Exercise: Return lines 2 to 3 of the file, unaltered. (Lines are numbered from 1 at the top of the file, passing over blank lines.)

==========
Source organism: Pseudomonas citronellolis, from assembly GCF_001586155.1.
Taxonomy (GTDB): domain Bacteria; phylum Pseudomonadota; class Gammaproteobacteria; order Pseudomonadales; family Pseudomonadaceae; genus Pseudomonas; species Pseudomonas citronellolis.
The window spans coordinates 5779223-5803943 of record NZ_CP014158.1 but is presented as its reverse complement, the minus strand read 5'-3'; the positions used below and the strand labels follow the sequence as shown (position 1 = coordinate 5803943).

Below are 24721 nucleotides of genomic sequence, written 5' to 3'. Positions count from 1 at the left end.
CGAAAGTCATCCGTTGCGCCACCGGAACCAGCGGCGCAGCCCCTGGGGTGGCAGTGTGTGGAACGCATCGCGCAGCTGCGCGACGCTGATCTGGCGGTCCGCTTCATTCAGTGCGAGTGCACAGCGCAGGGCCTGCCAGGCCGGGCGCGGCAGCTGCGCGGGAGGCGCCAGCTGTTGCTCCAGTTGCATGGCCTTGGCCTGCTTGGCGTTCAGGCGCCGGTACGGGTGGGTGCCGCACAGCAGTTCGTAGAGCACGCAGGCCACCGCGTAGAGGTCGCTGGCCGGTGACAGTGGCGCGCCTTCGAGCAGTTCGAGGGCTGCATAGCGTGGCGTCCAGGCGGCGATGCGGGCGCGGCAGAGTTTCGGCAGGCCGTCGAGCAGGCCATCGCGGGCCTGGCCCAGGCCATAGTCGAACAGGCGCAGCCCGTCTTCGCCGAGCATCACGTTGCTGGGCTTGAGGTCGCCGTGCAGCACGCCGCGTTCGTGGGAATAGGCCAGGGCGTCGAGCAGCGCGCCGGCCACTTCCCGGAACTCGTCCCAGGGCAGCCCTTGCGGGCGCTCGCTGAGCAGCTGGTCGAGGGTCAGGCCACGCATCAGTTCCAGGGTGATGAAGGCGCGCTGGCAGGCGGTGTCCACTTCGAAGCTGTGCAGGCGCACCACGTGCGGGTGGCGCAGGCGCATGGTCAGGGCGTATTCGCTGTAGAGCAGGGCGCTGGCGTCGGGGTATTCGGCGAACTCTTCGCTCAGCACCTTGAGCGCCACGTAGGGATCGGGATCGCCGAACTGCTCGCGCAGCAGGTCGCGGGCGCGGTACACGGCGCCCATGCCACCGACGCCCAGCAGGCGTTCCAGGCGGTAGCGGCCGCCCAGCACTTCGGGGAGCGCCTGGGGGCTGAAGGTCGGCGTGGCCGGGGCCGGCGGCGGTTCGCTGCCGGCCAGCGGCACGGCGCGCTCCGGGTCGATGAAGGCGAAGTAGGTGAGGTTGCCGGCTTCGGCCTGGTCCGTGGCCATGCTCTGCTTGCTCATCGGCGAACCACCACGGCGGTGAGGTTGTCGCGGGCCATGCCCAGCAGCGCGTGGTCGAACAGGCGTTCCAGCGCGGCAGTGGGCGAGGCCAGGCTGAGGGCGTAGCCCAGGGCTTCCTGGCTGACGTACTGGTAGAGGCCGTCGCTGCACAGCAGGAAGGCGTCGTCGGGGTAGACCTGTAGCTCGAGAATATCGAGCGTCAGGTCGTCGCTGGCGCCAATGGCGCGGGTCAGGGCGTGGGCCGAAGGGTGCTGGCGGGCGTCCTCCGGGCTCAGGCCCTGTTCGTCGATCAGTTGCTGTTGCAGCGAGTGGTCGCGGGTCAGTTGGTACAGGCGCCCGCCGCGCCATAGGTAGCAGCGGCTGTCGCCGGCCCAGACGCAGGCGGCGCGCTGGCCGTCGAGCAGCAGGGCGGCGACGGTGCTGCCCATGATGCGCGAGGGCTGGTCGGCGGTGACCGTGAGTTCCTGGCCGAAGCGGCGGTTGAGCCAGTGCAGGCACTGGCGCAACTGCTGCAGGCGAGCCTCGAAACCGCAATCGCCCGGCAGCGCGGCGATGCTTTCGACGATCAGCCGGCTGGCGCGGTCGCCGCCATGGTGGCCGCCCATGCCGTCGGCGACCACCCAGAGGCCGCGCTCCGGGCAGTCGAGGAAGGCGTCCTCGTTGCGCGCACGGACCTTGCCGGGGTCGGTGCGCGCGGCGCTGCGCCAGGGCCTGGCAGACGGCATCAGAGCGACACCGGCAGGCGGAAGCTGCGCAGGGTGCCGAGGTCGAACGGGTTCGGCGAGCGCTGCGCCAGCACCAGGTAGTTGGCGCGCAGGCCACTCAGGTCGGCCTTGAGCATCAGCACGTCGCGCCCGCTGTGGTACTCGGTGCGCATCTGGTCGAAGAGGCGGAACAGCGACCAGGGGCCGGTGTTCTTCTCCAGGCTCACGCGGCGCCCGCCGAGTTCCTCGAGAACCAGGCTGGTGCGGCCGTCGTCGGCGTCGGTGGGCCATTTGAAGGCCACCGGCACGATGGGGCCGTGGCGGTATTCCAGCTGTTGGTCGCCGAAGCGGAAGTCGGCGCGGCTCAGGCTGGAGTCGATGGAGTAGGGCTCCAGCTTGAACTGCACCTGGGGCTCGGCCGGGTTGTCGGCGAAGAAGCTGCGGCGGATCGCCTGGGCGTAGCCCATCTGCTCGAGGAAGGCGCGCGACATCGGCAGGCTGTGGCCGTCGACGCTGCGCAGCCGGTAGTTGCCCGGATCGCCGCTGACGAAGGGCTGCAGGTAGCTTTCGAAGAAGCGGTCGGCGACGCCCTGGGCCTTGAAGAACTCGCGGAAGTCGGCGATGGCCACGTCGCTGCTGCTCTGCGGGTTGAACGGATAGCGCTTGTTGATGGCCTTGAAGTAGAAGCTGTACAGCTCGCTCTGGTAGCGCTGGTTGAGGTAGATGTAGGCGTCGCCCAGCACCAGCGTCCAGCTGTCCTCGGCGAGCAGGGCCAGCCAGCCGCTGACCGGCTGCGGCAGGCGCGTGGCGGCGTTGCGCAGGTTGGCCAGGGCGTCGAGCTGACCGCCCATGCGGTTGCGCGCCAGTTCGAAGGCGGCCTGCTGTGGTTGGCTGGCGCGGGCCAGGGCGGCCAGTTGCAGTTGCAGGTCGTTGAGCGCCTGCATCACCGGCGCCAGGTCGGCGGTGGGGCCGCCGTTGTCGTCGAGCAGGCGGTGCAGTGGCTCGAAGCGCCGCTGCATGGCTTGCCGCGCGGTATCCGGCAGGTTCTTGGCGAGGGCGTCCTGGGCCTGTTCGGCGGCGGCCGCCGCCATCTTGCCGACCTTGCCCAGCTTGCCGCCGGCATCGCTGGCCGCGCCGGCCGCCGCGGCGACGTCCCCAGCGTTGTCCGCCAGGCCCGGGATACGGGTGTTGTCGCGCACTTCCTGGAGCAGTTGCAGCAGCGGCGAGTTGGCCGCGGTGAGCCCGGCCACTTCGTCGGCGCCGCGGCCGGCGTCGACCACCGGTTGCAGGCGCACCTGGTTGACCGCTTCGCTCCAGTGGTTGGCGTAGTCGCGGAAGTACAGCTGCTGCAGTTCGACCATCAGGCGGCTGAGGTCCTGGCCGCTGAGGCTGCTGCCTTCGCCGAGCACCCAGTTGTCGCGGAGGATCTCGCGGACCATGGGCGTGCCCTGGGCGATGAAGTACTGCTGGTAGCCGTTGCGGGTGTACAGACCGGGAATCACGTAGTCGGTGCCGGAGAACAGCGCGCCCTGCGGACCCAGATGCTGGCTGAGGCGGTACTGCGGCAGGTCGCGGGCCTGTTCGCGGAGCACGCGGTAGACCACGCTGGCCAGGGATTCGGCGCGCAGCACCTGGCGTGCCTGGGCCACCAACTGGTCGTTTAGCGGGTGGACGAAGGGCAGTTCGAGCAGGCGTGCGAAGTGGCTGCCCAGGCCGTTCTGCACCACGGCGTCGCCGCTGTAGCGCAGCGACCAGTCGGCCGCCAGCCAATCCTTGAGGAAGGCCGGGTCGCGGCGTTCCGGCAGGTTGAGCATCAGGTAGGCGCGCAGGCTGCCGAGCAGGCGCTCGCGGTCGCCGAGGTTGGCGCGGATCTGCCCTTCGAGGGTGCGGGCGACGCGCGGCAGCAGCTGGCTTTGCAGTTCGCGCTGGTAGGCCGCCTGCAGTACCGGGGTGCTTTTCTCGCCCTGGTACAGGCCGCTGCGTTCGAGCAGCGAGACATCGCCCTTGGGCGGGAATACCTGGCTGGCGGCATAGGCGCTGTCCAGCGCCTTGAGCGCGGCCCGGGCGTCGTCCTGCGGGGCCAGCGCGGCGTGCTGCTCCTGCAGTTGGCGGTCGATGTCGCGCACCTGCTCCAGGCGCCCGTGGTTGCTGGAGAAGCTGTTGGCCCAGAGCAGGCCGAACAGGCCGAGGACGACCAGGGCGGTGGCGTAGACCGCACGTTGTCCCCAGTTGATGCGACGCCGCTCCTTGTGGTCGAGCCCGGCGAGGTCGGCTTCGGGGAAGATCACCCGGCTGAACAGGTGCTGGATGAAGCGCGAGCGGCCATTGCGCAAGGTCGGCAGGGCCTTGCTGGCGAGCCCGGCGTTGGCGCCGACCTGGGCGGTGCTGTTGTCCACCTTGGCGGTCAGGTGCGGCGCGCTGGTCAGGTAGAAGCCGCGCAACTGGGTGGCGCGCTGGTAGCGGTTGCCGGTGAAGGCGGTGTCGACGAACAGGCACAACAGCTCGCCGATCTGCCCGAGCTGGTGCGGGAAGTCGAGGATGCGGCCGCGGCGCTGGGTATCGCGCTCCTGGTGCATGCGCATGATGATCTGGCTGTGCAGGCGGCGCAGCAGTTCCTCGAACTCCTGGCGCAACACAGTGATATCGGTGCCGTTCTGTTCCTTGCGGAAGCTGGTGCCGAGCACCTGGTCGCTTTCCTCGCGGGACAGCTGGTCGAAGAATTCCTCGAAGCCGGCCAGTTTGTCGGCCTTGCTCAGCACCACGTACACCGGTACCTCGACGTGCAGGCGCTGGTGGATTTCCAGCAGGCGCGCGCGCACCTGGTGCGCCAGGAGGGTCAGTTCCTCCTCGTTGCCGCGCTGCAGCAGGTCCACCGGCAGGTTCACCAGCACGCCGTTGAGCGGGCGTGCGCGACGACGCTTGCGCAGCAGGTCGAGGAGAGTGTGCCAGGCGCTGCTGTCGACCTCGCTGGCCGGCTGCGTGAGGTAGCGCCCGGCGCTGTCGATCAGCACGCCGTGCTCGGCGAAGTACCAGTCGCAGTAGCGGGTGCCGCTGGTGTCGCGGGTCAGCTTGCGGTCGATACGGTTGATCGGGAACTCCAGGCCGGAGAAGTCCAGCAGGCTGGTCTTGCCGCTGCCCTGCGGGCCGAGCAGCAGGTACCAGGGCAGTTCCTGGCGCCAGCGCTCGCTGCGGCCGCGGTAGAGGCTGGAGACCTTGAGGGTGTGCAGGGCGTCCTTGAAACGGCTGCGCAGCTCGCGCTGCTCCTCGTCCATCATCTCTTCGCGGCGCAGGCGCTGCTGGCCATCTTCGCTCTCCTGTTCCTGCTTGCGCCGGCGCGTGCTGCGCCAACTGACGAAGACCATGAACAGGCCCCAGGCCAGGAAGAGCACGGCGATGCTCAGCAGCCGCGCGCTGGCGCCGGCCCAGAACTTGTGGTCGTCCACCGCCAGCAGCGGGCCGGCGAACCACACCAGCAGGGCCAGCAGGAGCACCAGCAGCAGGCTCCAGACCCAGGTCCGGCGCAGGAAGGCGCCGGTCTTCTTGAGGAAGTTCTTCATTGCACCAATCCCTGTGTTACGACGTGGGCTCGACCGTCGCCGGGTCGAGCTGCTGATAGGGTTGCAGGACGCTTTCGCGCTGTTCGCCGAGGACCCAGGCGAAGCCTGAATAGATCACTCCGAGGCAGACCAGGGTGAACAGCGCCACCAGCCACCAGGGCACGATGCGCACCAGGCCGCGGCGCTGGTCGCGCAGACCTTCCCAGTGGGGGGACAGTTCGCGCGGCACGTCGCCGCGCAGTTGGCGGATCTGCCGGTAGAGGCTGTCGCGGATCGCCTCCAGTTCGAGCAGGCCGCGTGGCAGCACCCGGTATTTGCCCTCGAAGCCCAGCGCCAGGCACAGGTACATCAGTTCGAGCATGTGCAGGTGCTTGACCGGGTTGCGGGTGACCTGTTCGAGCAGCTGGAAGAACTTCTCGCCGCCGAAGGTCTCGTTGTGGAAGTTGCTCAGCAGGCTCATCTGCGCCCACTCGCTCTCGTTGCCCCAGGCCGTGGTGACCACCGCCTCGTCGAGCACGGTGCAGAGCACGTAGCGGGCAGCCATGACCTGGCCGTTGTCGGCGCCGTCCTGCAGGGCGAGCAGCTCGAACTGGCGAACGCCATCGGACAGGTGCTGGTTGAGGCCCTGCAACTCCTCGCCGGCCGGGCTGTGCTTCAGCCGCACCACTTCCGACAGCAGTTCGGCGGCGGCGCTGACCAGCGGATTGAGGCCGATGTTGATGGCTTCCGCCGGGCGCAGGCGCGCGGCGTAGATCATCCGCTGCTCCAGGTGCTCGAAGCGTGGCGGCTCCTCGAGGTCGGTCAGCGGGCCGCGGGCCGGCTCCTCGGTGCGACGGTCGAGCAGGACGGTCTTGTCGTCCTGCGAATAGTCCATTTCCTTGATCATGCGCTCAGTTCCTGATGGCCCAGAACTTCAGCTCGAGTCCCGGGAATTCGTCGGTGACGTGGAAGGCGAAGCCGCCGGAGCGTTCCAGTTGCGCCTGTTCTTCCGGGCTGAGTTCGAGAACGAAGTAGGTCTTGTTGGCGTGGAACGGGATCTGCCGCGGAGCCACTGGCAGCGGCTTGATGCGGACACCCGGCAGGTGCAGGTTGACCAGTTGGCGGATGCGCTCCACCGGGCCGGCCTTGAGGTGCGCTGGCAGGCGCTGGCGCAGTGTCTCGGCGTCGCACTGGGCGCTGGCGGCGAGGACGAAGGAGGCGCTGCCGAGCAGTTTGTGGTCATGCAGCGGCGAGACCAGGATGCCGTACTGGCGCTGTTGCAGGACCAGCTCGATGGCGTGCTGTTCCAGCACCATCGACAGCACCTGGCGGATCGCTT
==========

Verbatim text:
Taxonomy (GTDB): domain Bacteria; phylum Pseudomonadota; class Gammaproteobacteria; order Pseudomonadales; family Pseudomonadaceae; genus Pseudomonas; species Pseudomonas citronellolis.
The window spans coordinates 5779223-5803943 of record NZ_CP014158.1 but is presented as its reverse complement, the minus strand read 5'-3'; the positions used below and the strand labels follow the sequence as shown (position 1 = coordinate 5803943).